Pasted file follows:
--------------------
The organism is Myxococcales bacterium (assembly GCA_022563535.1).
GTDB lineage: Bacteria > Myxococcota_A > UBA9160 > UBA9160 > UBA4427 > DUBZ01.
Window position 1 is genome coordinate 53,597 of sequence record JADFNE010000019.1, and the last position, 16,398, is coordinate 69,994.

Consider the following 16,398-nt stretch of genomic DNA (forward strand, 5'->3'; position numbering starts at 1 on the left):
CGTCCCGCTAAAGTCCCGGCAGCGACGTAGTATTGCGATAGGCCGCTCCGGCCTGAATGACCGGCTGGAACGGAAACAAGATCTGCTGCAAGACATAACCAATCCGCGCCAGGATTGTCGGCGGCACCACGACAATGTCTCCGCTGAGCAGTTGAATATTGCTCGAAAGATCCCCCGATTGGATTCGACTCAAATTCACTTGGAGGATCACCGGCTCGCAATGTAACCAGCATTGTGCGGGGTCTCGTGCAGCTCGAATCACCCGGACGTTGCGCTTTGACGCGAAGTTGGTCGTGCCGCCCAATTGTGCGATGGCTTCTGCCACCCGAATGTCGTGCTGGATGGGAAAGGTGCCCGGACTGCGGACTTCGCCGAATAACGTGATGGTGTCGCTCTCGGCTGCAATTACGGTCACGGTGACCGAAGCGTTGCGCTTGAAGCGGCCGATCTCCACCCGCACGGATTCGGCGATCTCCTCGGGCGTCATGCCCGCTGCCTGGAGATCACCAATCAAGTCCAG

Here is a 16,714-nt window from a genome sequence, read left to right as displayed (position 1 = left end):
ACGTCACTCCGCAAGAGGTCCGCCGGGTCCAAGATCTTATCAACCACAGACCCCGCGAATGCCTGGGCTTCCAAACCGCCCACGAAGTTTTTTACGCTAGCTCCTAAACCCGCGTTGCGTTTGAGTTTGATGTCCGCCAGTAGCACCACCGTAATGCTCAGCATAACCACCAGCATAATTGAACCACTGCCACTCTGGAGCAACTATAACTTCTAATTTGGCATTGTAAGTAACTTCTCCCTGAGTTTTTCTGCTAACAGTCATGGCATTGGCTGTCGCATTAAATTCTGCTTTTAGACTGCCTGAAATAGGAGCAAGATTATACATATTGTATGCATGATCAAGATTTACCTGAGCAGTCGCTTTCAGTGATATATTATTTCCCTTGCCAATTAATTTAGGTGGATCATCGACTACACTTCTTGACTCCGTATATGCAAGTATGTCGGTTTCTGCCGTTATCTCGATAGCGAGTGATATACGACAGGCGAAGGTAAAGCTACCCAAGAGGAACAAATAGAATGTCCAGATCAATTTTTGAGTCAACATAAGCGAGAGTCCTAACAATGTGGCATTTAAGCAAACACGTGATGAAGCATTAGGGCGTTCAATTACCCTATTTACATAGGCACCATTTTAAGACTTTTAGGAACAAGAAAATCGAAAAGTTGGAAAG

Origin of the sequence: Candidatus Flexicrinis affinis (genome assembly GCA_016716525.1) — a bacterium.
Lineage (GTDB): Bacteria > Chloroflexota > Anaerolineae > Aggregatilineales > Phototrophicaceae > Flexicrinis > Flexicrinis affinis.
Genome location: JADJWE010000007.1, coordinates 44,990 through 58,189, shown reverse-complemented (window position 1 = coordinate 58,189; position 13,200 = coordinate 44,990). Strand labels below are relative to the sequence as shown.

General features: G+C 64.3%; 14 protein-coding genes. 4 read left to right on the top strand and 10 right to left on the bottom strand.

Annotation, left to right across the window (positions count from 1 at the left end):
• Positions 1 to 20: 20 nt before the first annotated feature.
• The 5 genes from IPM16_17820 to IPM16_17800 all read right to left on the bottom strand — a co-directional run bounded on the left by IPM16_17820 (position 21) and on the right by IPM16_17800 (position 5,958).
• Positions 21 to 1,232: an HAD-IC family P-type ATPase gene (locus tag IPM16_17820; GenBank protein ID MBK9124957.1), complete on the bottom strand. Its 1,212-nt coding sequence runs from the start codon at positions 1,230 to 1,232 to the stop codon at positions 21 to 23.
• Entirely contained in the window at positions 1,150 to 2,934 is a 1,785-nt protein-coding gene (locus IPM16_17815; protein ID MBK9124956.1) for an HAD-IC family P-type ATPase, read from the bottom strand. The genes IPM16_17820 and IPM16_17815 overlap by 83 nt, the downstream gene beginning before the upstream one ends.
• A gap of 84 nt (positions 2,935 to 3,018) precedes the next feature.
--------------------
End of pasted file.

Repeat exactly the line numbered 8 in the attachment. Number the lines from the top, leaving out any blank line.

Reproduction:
Origin of the sequence: Candidatus Flexicrinis affinis (genome assembly GCA_016716525.1) — a bacterium.